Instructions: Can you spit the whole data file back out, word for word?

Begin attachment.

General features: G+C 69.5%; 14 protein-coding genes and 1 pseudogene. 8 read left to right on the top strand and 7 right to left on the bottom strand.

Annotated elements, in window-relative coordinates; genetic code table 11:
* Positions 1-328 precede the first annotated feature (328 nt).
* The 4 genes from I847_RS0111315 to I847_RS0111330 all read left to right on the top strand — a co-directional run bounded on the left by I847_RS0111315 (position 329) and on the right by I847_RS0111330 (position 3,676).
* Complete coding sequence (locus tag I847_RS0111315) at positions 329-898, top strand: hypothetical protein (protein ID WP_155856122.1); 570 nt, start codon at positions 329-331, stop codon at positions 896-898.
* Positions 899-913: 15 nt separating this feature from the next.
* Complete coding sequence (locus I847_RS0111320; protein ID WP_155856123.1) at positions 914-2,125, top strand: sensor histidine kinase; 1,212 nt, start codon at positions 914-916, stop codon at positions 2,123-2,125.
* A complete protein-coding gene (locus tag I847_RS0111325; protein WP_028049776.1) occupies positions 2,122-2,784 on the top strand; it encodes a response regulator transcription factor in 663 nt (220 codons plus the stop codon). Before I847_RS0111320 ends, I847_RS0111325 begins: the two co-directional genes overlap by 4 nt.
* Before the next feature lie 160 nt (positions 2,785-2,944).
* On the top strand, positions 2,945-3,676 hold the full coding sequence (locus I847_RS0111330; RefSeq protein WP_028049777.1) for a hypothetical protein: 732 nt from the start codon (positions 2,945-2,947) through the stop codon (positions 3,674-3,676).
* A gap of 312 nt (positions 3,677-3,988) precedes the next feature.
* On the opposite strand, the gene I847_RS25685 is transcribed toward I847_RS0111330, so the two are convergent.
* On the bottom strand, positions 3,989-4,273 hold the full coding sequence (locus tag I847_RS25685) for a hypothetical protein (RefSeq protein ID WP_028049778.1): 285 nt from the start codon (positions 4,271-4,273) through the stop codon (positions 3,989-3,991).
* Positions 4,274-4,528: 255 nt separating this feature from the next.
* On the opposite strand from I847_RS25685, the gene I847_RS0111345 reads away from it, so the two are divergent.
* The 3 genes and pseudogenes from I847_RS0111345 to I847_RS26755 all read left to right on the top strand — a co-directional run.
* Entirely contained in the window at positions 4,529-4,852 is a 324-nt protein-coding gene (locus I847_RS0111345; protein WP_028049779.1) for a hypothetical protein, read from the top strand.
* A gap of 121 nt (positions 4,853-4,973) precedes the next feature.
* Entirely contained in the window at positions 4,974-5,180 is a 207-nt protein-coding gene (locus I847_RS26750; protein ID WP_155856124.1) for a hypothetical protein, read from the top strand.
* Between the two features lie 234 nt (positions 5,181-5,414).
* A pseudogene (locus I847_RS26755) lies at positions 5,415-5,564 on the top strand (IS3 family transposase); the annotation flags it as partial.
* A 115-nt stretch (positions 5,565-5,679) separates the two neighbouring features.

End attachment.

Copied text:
General features: G+C 69.5%; 14 protein-coding genes and 1 pseudogene. 8 read left to right on the top strand and 7 right to left on the bottom strand.

Annotated elements, in window-relative coordinates; genetic code table 11:
* Positions 1-328 precede the first annotated feature (328 nt).
* The 4 genes from I847_RS0111315 to I847_RS0111330 all read left to right on the top strand — a co-directional run bounded on the left by I847_RS0111315 (position 329) and on the right by I847_RS0111330 (position 3,676).
* Complete coding sequence (locus tag I847_RS0111315) at positions 329-898, top strand: hypothetical protein (protein ID WP_155856122.1); 570 nt, start codon at positions 329-331, stop codon at positions 896-898.
* Positions 899-913: 15 nt separating this feature from the next.
* Complete coding sequence (locus I847_RS0111320; protein ID WP_155856123.1) at positions 914-2,125, top strand: sensor histidine kinase; 1,212 nt, start codon at positions 914-916, stop codon at positions 2,123-2,125.
* A complete protein-coding gene (locus tag I847_RS0111325; protein WP_028049776.1) occupies positions 2,122-2,784 on the top strand; it encodes a response regulator transcription factor in 663 nt (220 codons plus the stop codon). Before I847_RS0111320 ends, I847_RS0111325 begins: the two co-directional genes overlap by 4 nt.
* Before the next feature lie 160 nt (positions 2,785-2,944).
* On the top strand, positions 2,945-3,676 hold the full coding sequence (locus I847_RS0111330; RefSeq protein WP_028049777.1) for a hypothetical protein: 732 nt from the start codon (positions 2,945-2,947) through the stop codon (positions 3,674-3,676).
* A gap of 312 nt (positions 3,677-3,988) precedes the next feature.
* On the opposite strand, the gene I847_RS25685 is transcribed toward I847_RS0111330, so the two are convergent.
* On the bottom strand, positions 3,989-4,273 hold the full coding sequence (locus tag I847_RS25685) for a hypothetical protein (RefSeq protein ID WP_028049778.1): 285 nt from the start codon (positions 4,271-4,273) through the stop codon (positions 3,989-3,991).
* Positions 4,274-4,528: 255 nt separating this feature from the next.
* On the opposite strand from I847_RS25685, the gene I847_RS0111345 reads away from it, so the two are divergent.
* The 3 genes and pseudogenes from I847_RS0111345 to I847_RS26755 all read left to right on the top strand — a co-directional run.
* Entirely contained in the window at positions 4,529-4,852 is a 324-nt protein-coding gene (locus I847_RS0111345; protein WP_028049779.1) for a hypothetical protein, read from the top strand.
* A gap of 121 nt (positions 4,853-4,973) precedes the next feature.
* Entirely contained in the window at positions 4,974-5,180 is a 207-nt protein-coding gene (locus I847_RS26750; protein ID WP_155856124.1) for a hypothetical protein, read from the top strand.
* Between the two features lie 234 nt (positions 5,181-5,414).
* A pseudogene (locus I847_RS26755) lies at positions 5,415-5,564 on the top strand (IS3 family transposase); the annotation flags it as partial.
* A 115-nt stretch (positions 5,565-5,679) separates the two neighbouring features.